Flower power – diverse workplaces are more profitable long term

In nearly 15 years of working as an executive coach in London, Scotland and around the UK, it’s clearer than ever to me that when employees are accepted equally for their usual and unusual traits, you’ll get a healthier, more productive and successful work culture.

In 1800 the world population was just under 1 billion (stay with me on this!). It took over 120 years for that number of people to double to 2 billion in the 1920s. And in the subsequent 100 years, the earth’s population has more than tripled. Presently our fragile planet is supporting nearly 7.3 billion souls. So … what do these statistics have to do with workplace productivity?

With an increase in population comes and increase in diversity – intercultural & interfaith relationships; nuclear, extended and blended families; longer life spans where people to do more, see more, think more, consume more and change more; greater access to travel, education and information, all of which are mind and idea expanding.

As quickly as the population grows, alongside grows the demand for the essentials required for each person’s physical, mental, emotional and spiritual needs to be met. Change is happening faster than ever because as a species we require solutions to feed, clothe, house, educate, inform, support, entertain and inspire an ever-expanding marketplace.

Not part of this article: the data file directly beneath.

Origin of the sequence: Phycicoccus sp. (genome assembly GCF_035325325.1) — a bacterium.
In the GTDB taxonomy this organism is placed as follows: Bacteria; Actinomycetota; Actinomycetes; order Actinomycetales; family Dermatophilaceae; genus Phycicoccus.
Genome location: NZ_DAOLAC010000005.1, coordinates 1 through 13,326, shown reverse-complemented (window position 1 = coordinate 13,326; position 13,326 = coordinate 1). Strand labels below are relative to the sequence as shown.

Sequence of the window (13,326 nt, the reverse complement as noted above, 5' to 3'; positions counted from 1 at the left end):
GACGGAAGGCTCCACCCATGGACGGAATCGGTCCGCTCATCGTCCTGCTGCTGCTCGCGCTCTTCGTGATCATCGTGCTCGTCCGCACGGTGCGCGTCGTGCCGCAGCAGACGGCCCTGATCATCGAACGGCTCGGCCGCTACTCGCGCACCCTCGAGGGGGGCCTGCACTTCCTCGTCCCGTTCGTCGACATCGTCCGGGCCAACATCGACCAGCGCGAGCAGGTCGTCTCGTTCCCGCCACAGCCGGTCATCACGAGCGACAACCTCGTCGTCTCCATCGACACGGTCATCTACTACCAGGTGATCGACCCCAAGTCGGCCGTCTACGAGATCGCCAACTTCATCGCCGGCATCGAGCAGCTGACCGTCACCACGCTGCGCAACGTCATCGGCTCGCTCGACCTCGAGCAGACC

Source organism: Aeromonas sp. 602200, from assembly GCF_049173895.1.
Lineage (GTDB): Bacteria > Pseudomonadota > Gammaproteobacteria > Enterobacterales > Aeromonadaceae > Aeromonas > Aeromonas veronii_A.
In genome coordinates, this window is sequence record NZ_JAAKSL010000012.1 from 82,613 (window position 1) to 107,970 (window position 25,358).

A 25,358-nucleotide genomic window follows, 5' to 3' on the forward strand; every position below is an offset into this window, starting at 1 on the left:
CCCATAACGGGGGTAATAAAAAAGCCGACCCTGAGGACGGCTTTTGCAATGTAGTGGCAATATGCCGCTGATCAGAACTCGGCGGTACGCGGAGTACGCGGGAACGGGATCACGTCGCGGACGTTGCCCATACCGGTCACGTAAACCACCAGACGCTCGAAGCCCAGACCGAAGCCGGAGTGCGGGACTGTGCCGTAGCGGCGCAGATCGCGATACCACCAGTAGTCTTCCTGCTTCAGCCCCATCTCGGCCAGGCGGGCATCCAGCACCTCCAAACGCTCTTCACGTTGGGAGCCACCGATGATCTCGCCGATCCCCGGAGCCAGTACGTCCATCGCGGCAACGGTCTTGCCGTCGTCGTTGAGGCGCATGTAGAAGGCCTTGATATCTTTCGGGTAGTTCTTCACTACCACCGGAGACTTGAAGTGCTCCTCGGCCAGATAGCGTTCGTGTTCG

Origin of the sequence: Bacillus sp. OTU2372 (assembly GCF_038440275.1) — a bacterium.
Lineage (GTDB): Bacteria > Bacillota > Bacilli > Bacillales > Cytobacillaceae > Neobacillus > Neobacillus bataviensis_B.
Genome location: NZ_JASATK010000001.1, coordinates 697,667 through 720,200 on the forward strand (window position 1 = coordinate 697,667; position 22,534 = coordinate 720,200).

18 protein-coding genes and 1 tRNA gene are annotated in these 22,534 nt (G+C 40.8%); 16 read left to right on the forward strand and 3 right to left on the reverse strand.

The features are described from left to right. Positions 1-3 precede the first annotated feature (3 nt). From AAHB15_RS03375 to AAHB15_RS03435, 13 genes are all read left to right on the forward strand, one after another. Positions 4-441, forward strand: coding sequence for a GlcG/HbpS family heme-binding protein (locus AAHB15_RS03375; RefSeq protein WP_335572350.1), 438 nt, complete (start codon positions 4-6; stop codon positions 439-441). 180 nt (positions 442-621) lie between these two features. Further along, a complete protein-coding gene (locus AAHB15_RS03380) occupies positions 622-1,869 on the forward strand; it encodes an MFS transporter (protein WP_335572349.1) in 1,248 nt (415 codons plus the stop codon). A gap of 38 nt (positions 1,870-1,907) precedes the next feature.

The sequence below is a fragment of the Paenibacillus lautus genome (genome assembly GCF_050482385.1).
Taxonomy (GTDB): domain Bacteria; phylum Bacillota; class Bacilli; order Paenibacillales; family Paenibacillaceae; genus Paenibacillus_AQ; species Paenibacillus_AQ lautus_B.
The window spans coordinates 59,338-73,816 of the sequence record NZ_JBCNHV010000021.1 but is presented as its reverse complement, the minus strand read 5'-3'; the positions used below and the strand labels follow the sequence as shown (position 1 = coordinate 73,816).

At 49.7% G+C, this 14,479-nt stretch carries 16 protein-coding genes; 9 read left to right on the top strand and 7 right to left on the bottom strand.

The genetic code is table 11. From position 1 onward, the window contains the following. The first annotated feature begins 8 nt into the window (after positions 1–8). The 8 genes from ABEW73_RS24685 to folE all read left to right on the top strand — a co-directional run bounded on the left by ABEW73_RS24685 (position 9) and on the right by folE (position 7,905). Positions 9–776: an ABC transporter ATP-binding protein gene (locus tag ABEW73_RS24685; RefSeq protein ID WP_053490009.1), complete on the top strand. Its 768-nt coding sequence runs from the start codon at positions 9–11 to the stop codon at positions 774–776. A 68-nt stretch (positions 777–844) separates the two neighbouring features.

Why do companies need to embrace the diversity of it’s employees? It comes back to increased population because demand for, well everything, is increasing which in turn drives global change and change, which in turn requires quickly-evolving new ideas and solutions.

It is no longer possible as a company director to fix on a ‘right way to be within this company’ and to expect thereafter to have employees be routine and formulaic in the delivery of a brand’s product or service; nor would it be reasonable to expect to be in business in 10 years time with this being the leading mindset.

Healthy, forward-focussed companies have a process where the creative and intellectual differences within their workforce are harnessed and encouraged. It’s a tough process to manage initially – especially for leaders who are wedded to full control – however the pay-backs for getting this culture right are priceless.

Some practical ways to encouraging diversity and difference include:

  • Having highly-astute, people-orientated leaders present at board level educating on diversity and inclusion from the top down on an ongoing basis
  • Creating a bi-annual CPD requirement specifically for senior directors to be updated on re-framing a team’s differences (and similarities) as being an asset
  • Designing a process where new ideas from all tiers of a company, on products, services and processes can be aired and put to the senior team for consideration and action
  • Encouraging personalisation of a work space (within reason)
  • Educating all team members on advanced communication – non-judgemental, inquisitive, respectful, possibility-orientated language
  • Encouraging hires that as a manager you know will stir things up a little (requires a leader to commit to ongoing development and constant reviewing of assumptions themselves)